U.S. Producer Price Inflation Posts Highest Annual Increase Since 2011

Bill Greenblatt/Agence France-Presse/Getty Images

The numbers: The producer price index rose 1% in March, the U.S. Labor Department said Friday. Economists polled by the Wall Street Journal had forecast a 0.5% rise.

The rate of wholesale inflation over the past 12 months climbed to 4.2% in March. That’s the highest level since September 2011. Because PPI was so weak last spring, increases this year are going to push the annual readings higher for at least a few months.

The government did not release the data for 25 minutes after the scheduled release time on its website, an extraordinary delay of economic data that is focus of global financial markets. The Labor Department no longer allows reporters access to the data in a secure room without communication tools to allow analysis of the data ahead of the publication time.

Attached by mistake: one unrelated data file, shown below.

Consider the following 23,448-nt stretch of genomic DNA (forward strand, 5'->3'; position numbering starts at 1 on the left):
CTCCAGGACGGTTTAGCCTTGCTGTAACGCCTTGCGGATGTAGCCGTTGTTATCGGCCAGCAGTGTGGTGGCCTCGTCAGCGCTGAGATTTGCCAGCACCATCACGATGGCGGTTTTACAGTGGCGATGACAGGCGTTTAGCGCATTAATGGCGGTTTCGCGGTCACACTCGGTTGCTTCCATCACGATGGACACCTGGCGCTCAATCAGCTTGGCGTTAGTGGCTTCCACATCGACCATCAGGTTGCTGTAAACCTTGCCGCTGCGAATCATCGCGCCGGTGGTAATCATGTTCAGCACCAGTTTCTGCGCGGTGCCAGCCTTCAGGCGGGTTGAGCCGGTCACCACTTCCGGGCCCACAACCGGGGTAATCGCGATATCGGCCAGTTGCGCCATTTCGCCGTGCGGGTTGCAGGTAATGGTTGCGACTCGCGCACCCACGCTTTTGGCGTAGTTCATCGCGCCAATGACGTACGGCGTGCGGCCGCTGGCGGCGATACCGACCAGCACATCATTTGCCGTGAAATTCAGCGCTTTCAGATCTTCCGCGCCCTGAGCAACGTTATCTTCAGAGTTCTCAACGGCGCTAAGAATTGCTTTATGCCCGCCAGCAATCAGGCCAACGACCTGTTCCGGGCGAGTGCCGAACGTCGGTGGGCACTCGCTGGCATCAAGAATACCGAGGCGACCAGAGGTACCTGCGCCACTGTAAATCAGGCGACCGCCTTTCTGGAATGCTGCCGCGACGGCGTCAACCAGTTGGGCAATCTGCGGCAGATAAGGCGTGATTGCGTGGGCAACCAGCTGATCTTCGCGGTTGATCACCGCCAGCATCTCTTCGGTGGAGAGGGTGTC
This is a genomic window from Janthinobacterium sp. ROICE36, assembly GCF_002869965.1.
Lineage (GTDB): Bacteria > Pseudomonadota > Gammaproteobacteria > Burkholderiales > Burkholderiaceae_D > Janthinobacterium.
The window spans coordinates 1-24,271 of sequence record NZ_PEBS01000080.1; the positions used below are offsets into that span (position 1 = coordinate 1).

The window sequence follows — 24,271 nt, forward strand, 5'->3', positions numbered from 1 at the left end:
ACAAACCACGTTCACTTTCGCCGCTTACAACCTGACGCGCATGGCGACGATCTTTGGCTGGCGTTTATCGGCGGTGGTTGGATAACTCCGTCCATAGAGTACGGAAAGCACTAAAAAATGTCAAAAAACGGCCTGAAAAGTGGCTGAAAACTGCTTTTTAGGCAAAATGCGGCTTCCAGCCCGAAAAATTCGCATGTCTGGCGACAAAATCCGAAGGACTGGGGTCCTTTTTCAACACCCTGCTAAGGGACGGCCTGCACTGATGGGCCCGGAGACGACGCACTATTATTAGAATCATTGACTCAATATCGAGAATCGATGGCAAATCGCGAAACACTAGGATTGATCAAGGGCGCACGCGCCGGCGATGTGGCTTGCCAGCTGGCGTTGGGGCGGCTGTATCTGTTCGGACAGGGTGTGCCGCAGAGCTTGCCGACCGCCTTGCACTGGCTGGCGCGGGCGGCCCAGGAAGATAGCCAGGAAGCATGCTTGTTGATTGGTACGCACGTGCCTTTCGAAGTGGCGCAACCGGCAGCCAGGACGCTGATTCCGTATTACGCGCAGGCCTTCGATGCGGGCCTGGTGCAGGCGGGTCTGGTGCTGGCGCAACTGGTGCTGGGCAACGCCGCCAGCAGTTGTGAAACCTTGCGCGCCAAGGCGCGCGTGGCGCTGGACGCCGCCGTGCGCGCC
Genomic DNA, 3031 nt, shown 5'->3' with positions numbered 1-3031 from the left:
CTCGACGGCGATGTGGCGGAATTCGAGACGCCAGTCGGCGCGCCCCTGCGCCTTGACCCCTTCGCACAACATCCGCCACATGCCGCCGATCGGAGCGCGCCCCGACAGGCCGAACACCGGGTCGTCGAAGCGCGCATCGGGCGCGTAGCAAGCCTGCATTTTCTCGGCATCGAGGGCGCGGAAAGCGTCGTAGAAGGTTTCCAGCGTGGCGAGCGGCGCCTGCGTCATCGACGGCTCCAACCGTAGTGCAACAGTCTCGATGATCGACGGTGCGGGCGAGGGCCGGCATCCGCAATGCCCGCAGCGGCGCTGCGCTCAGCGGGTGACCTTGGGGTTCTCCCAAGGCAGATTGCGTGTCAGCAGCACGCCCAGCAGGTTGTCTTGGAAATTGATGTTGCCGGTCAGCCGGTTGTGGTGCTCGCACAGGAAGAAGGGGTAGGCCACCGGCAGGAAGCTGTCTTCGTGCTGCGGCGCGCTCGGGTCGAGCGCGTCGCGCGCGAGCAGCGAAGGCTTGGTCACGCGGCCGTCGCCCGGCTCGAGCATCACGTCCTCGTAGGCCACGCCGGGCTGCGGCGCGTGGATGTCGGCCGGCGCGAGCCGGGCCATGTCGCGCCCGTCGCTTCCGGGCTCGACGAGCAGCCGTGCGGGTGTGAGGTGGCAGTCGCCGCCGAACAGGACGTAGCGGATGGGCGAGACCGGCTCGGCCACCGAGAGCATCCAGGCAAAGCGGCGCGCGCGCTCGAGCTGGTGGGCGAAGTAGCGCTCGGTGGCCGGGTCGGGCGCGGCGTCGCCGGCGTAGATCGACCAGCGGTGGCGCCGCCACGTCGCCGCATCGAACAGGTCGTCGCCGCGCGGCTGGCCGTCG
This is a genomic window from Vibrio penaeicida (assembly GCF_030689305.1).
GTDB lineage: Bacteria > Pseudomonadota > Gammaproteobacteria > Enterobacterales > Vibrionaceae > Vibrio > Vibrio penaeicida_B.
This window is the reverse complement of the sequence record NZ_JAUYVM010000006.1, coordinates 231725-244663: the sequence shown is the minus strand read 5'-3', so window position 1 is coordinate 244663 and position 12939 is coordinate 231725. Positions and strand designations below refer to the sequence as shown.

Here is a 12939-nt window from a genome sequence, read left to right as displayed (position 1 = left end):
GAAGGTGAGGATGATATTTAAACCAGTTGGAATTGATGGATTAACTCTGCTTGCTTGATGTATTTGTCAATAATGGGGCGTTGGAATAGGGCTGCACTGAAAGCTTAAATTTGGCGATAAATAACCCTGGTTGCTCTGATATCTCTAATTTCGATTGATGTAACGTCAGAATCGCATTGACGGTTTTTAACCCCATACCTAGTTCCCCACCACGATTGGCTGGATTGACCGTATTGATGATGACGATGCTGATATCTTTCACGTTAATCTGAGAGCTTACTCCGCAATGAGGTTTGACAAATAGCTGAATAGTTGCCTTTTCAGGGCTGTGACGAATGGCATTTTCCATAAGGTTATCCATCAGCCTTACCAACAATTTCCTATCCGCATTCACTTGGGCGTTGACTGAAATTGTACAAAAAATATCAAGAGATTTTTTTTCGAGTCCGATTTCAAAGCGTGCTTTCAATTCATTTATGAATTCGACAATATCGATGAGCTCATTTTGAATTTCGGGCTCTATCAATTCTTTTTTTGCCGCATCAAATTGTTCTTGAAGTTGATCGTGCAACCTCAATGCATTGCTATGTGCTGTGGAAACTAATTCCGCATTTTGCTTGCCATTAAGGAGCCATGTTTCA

A spokesman for the BLS declined to comment regarding the delay.

What happened: Most of the increase in producer prices last month was tied to higher costs of energy, which jumped 5.9%. Chemical and steel-related products also rose sharply.

Core prices, which strip out volatile foods, energy and trade prices, rose 0.6% in March and were up 3.1% year-on-year, its highest level since September 2018.

Big picture: The data show that supply-chain issues combined with recovering demand is placing upward pressure on a broad array of prices at the producer level, said Josh Shapiro, chief U.S. economist at MFR Inc. Federal Reserve officials expect these gains will be temporary.

What are they saying? The pandemic has put producer prices on a roller coaster,” said Bill Adams, senior economist at PNC Financial Services Group. At first prices plunged but have now jumped back, he said. In the near-term, PPI inflation will accelerate but then should slow later in the year, Adams said.

Market reaction: Stocks opened higher on Friday with the Dow Jones Industrial Average DJIA, +0.89% and the S&P 500 index SPX, +0.77% notching new record highs.

Source: by Greg Robb | Market Watch

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